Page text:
Young people given vaccine advice ahead of vaccine passport change

By Lynette Pinchess & Keimae Blake

Clubbers are being urged to take the first step towards qualifying for a vaccine passport - or risk being left out in the cold.

Vaccines minister Nadhim Zahawi said the proof of vaccination against Covid was necessary at big venues to avoid winter closures.

Coun David Mellen, Nottingham City Council leader, said: "We’ve been hearing over the weekend that vaccine passports will likely be needed in nightclubs and other indoor venues this autumn.

"This would involve people having proof that they have had both doses of the Covid-19 vaccination. Having this double-jabbed status would then allow access to a range of events and activities.

"If such a scheme is implemented, I would advise people to take the first step to qualifying for a passport today. It would likely take about ten weeks to get a passport. You need eight weeks between first and second doses and then a further two weeks to get maximum immunity from the virus.

"Why not take action now to be ‘passport-ready’ for the autumn? If you are over 16, you can walk into the many vaccination sites across the city without appointment."

Nottinghamshire Live spoke to clubbers and gig-goers to ask their opinions.

Jenna Tollit, a 21-year-old student from Nuthall, said: "It’s a good idea to prove that individuals have been double jabbed. It's only fair for the rest of nightclub goers who are fully vaccinated as they want to be safe whilst having fun at the same time.”

Operational administrator, Jane Whittle, 32, from Carlton, said: "It’s a good idea, I think it will put people at ease in nightclubs knowing that everyone around them is vaccinated although that doesn’t mean it will stop the spread, you can still catch it [the virus].”

Megan Nelson, a 21-year-old teaching assistant from Basford, added: "I think it’s important to ensure people’s safety because if you let people into the club who aren’t vaccinated then it’s unfair to people who are vulnerable.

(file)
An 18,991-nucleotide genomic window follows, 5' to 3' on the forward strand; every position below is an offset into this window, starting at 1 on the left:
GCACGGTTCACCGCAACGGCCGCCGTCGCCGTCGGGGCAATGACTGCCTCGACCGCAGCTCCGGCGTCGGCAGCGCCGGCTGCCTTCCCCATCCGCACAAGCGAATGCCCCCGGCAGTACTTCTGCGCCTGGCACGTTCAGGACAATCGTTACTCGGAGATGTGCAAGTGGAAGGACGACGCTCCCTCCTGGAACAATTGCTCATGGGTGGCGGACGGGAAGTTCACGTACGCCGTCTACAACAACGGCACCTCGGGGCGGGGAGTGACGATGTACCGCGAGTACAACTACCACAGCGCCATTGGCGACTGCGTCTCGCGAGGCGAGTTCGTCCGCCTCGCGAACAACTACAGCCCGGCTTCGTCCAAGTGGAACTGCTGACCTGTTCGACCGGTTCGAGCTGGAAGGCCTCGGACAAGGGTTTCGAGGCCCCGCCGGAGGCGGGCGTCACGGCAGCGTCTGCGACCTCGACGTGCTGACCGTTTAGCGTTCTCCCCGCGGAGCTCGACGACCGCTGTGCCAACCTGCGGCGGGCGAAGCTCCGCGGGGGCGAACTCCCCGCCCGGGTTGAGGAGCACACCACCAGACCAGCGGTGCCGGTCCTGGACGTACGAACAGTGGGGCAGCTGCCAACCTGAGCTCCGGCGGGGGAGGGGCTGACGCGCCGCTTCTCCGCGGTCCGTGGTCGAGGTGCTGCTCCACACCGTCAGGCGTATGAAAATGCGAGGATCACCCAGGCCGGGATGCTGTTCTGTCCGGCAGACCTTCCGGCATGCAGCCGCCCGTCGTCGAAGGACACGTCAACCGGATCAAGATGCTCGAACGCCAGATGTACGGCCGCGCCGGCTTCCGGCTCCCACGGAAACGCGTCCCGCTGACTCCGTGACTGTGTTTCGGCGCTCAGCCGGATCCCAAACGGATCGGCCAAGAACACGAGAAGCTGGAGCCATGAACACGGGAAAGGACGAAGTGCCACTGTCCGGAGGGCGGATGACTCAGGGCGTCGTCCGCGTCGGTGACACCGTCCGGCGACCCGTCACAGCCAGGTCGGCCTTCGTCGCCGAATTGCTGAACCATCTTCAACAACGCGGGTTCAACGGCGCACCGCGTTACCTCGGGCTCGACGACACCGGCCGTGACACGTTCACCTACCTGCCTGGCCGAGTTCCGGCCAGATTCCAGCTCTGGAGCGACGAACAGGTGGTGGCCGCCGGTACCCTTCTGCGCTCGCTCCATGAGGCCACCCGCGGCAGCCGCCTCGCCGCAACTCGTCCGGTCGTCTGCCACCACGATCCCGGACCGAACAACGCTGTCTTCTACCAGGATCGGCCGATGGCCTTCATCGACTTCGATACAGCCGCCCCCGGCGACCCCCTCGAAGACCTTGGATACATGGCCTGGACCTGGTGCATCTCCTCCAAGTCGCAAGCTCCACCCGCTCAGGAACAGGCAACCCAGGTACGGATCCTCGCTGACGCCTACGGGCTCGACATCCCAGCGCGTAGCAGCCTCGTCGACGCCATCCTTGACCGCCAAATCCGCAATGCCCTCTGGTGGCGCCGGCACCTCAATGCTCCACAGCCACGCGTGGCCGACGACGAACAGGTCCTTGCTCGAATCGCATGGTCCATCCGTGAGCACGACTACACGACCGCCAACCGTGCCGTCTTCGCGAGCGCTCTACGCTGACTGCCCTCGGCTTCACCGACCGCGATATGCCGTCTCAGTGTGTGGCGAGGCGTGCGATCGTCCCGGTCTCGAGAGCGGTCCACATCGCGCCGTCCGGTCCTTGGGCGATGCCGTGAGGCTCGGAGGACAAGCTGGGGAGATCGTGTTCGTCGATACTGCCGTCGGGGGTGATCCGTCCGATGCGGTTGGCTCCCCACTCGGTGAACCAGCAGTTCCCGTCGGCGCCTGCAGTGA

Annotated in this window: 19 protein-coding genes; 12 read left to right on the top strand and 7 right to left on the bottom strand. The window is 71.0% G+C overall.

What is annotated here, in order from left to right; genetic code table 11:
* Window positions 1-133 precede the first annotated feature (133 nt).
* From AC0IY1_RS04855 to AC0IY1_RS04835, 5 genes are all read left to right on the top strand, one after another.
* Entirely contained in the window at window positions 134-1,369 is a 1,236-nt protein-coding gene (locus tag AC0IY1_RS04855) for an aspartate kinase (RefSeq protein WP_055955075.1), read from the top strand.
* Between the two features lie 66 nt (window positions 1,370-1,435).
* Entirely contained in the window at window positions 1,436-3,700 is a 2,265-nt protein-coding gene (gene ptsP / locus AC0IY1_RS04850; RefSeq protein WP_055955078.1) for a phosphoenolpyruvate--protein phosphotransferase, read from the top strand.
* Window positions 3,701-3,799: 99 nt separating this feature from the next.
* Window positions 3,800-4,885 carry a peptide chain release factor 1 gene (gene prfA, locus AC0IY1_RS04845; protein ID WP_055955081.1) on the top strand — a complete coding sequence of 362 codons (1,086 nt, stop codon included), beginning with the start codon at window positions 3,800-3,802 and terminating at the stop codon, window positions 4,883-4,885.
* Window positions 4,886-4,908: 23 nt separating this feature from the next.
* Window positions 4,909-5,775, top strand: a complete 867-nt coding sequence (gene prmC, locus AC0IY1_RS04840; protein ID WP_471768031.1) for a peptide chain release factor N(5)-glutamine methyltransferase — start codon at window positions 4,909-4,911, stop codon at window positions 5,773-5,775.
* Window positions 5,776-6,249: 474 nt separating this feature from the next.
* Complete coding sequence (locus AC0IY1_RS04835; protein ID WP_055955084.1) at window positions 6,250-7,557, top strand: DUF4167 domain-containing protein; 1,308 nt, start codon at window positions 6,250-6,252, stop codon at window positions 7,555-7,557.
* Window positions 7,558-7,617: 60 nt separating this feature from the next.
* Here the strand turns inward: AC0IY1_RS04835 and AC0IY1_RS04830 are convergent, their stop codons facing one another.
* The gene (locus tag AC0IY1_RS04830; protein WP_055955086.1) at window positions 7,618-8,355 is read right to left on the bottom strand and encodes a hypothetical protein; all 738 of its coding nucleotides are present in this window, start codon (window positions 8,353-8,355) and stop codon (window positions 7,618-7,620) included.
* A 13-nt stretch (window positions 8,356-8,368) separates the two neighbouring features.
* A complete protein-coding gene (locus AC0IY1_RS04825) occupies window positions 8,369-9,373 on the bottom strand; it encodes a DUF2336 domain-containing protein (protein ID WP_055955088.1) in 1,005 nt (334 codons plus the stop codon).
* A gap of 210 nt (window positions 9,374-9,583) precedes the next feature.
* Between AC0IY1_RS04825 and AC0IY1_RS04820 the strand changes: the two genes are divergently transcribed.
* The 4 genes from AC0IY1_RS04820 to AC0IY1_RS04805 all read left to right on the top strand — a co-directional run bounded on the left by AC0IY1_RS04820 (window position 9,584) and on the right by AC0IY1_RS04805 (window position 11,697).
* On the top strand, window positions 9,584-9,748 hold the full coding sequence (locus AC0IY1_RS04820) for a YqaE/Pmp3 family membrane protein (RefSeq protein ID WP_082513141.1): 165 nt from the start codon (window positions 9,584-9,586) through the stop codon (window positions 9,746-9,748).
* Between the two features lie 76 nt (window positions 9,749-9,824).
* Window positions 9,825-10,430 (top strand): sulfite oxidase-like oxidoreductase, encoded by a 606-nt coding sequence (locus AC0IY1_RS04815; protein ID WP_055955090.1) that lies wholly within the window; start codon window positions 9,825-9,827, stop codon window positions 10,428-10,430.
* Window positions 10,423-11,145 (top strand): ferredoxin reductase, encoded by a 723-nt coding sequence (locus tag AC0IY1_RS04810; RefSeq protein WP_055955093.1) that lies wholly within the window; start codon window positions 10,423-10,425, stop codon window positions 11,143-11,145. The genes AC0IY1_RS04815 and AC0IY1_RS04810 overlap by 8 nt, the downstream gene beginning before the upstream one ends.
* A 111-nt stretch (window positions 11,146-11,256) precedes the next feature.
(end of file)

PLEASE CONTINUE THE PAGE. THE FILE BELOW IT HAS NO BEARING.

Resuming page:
"We can’t keep vulnerable people inside forever, they should feel like they can go out. It also prolongs the pandemic and the spread of the virus.”

Wayne, aka Roger Shakshuka, tweeted: "I'm still scared to go inside a full venue (500+). Prior to lockdown, I was going to gigs weekly. If people aren't going to take basic precautions like wearing masks and proof of vaccination, I'll be staying away until at least next year if/when delta is under control."

Politics and international relations student Kieran Burt, who lives in the city centre, had an alternative view. The 20-year-old is not an anti-vaxxer - he has been double jabbed himself - but he said people should have the freedom of choice.

The Nottingham Trent University student said: "I'm definitely against the introduction of vaccine passports - I am pro vaccine myself, I want to make that clear- but it is coercing people into getting a jab which some people are unsure about getting.

"But they're being forced to get it by saying if you don't get it you're not allowed to participate in society.

"Unfortunately if someone decides they are against the vaccine for whatever reason, that is something we should accept being a free, tolerant society."

Last month Mr Zahawi said: "I encourage businesses to use the NHS covid pass in the weeks ahead. We will be keeping a close watch on how it is used by venues and we reserve the right to mandate if necessary.

"By the end of September everyone aged 18 and over will have the chance to receive full vaccination and the additional two weeks for that full protection to really take hold so at that point we plan to make full vaccination a condition of entry to nightclubs and other venues where large crowds gather."


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